The house where Dudley Moore spent his last days is located on a quiet street in Plainfield.
By the early 1980s, British comedian Dudley Moore had become an unlikely superstar in America. Short of stature (he was 5-feet, 2-inches tall), the accomplished musician and funnyman was starring opposite Hollywood heartthrob Bo Derek in “10,” and television legend Mary Tyler Moore in “Six Weeks.”
He performed equally well in comedy and drama. Check IMDB for a list of his credits.
Moore was a hard partier, according to published reports and even his eldest son, Patrick, who claimed in a newspaper interview that Dudley owned two homes in Los Angeles — one for family, the other for wild parties.
By the 1990s, Moore was married to his fourth wife, Nicole Rothschild. One day police were called to his Los Angeles home on a report of battery to Nicole.
Dudley was arrested and police took his mugshot.
Shortly after the arrest, the couple split. And Moore reportedly began having problems with his memory. Barbra Streisand fired him from a show because he couldn’t remember his lines. And he told at least one person that the same thoughts kept playing in a loop inside his brain.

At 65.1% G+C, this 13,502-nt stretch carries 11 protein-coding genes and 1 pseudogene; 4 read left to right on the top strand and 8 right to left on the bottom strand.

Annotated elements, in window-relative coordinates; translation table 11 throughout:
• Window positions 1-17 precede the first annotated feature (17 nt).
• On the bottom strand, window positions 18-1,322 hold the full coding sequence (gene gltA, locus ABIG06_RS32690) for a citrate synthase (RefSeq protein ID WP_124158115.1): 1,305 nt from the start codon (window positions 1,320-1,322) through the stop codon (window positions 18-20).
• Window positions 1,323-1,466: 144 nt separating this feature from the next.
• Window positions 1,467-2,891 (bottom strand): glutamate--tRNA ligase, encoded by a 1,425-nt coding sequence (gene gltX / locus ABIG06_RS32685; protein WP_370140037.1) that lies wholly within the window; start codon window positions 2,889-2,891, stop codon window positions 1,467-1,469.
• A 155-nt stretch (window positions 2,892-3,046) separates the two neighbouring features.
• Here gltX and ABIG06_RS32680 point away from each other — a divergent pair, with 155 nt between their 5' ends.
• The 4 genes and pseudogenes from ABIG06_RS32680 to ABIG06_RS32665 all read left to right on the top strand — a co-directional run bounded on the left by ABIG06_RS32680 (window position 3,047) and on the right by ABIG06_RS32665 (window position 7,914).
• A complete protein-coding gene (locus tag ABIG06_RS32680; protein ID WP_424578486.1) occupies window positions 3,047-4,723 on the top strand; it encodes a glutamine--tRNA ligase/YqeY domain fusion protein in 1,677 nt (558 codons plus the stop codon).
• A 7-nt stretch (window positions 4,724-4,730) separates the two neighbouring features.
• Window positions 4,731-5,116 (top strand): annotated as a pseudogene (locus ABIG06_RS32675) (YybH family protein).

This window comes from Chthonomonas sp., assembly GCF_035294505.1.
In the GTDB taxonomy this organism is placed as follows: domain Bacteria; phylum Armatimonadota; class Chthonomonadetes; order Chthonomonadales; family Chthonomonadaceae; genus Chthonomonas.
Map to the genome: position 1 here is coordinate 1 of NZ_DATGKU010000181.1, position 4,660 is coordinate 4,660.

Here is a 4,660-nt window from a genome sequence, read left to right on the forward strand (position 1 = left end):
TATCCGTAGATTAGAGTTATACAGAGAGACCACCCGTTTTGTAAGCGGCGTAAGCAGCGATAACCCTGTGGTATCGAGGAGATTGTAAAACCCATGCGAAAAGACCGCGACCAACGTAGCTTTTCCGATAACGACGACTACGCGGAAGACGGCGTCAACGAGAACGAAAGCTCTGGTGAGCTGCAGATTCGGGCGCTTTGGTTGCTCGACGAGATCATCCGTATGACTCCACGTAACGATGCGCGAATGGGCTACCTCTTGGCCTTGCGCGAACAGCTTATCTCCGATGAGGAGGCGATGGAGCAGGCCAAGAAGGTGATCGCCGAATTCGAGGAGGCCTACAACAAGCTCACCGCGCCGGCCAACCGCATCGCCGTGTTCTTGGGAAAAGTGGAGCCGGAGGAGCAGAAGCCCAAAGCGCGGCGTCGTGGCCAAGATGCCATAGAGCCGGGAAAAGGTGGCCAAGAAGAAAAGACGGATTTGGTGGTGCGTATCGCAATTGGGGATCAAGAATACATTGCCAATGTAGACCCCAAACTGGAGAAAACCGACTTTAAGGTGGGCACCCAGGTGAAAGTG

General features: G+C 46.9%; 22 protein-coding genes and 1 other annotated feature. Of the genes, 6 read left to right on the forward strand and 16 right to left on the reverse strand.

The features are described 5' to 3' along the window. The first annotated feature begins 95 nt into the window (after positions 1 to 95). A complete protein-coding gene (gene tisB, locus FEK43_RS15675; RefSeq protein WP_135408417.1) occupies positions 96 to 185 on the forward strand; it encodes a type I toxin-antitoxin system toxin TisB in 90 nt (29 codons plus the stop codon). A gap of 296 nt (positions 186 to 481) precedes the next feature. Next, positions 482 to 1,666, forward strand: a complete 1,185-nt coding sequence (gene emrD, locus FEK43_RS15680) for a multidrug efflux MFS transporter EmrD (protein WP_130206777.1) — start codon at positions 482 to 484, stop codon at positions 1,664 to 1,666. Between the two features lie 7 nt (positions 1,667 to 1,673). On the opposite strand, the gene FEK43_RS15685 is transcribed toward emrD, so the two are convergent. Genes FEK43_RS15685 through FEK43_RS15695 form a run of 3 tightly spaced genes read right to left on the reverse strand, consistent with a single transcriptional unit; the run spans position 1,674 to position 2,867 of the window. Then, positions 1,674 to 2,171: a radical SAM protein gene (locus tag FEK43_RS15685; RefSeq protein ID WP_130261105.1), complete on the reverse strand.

Moore was diagnosed with progressive supranuclear palsy, a rare but deadly brain disorder. He had only a short time to live.
Accepting his fate and not wishing to deteriorate in front of family or associates, Moore moved to New Jersey, where he purchased a modest home next to a concert pianist.
Moore made a final public appearance in 2001 when he traveled to Buckingham Palace in London to accept his appointment as Commander of the Order of The British Empire. He was mute and wheelchair bound during the ceremony.
About 11 a.m. on March 27, 2002, Dudley Moore passed away inside of his Plainfield home. The cause of death was pneumonia, secondary to progressive supranuclear palsy.
He was buried less than a mile away in Scotch Plains.